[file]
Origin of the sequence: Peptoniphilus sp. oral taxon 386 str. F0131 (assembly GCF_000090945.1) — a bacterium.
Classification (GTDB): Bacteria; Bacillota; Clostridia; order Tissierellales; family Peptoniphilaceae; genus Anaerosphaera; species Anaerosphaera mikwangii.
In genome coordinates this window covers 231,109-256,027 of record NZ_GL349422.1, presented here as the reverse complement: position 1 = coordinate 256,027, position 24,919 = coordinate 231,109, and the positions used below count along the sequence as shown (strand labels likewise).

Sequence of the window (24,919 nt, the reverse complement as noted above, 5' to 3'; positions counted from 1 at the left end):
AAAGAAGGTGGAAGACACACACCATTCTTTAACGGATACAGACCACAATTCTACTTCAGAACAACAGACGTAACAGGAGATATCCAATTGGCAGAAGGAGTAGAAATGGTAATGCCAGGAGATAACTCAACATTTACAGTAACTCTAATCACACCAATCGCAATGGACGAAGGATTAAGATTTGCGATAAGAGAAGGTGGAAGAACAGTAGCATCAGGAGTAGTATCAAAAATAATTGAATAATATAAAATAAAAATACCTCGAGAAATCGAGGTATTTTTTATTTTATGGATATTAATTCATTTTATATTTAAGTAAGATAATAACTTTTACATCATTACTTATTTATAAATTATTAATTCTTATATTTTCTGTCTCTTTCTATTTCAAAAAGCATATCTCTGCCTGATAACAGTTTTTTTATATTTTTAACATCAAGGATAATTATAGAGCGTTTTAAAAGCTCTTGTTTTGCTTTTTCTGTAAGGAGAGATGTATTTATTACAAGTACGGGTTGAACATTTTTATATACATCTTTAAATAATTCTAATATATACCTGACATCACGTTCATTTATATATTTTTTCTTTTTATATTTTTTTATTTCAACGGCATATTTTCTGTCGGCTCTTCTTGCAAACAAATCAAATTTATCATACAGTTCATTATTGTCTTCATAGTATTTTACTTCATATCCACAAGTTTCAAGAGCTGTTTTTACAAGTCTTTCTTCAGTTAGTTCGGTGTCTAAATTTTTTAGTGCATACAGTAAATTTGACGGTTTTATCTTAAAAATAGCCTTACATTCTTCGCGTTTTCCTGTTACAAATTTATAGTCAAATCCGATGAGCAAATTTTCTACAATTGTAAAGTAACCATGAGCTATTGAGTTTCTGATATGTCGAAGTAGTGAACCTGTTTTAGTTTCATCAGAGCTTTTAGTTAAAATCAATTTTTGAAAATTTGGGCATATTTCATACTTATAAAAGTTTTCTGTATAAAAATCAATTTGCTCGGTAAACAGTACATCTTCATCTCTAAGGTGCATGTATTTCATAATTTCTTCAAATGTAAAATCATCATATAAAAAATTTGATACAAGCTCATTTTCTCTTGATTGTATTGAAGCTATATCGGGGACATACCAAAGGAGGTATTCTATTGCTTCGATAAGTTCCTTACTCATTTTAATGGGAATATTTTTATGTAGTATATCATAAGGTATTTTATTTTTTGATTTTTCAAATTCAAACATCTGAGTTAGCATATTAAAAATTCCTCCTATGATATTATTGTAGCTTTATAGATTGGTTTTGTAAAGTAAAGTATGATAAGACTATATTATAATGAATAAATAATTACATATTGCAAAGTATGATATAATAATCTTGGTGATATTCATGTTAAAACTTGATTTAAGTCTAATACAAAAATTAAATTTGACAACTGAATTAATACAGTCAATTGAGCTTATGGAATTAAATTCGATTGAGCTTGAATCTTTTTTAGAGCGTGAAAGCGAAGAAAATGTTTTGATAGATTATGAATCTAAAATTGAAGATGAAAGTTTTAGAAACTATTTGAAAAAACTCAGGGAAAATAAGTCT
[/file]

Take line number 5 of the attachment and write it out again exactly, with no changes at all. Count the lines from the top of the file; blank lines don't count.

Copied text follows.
AAAGAAGGTGGAAGACACACACCATTCTTTAACGGATACAGACCACAATTCTACTTCAGAACAACAGACGTAACAGGAGATATCCAATTGGCAGAAGGAGTAGAAATGGTAATGCCAGGAGATAACTCAACATTTACAGTAACTCTAATCACACCAATCGCAATGGACGAAGGATTAAGATTTGCGATAAGAGAAGGTGGAAGAACAGTAGCATCAGGAGTAGTATCAAAAATAATTGAATAATATAAAATAAAAATACCTCGAGAAATCGAGGTATTTTTTATTTTATGGATATTAATTCATTTTATATTTAAGTAAGATAATAACTTTTACATCATTACTTATTTATAAATTATTAATTCTTATATTTTCTGTCTCTTTCTATTTCAAAAAGCATATCTCTGCCTGATAACAGTTTTTTTATATTTTTAACATCAAGGATAATTATAGAGCGTTTTAAAAGCTCTTGTTTTGCTTTTTCTGTAAGGAGAGATGTATTTATTACAAGTACGGGTTGAACATTTTTATATACATCTTTAAATAATTCTAATATATACCTGACATCACGTTCATTTATATATTTTTTCTTTTTATATTTTTTTATTTCAACGGCATATTTTCTGTCGGCTCTTCTTGCAAACAAATCAAATTTATCATACAGTTCATTATTGTCTTCATAGTATTTTACTTCATATCCACAAGTTTCAAGAGCTGTTTTTACAAGTCTTTCTTCAGTTAGTTCGGTGTCTAAATTTTTTAGTGCATACAGTAAATTTGACGGTTTTATCTTAAAAATAGCCTTACATTCTTCGCGTTTTCCTGTTACAAATTTATAGTCAAATCCGATGAGCAAATTTTCTACAATTGTAAAGTAACCATGAGCTATTGAGTTTCTGATATGTCGAAGTAGTGAACCTGTTTTAGTTTCATCAGAGCTTTTAGTTAAAATCAATTTTTGAAAATTTGGGCATATTTCATACTTATAAAAGTTTTCTGTATAAAAATCAATTTGCTCGGTAAACAGTACATCTTCATCTCTAAGGTGCATGTATTTCATAATTTCTTCAAATGTAAAATCATCATATAAAAAATTTGATACAAGCTCATTTTCTCTTGATTGTATTGAAGCTATATCGGGGACATACCAAAGGAGGTATTCTATTGCTTCGATAAGTTCCTTACTCATTTTAATGGGAATATTTTTATGTAGTATATCATAAGGTATTTTATTTTTTGATTTTTCAAATTCAAACATCTGAGTTAGCATATTAAAAATTCCTCCTATGATATTATTGTAGCTTTATAGATTGGTTTTGTAAAGTAAAGTATGATAAGACTATATTATAATGAATAAATAATTACATATTGCAAAGTATGATATAATAATCTTGGTGATATTCATGTTAAAACTTGATTTAAGTCTAATACAAAAATTAAATTTGACAACTGAATTAATACAGTCAATTGAGCTTATGGAATTAAATTCGATTGAGCTTGAATCTTTTTTAGAGCGTGAAAGCGAAGAAAATGTTTTGATAGATTATGAATCTAAAATTGAAGATGAAAGTTTTAGAAACTATTTGAAAAAACTCAGGGAAAATAAGTCT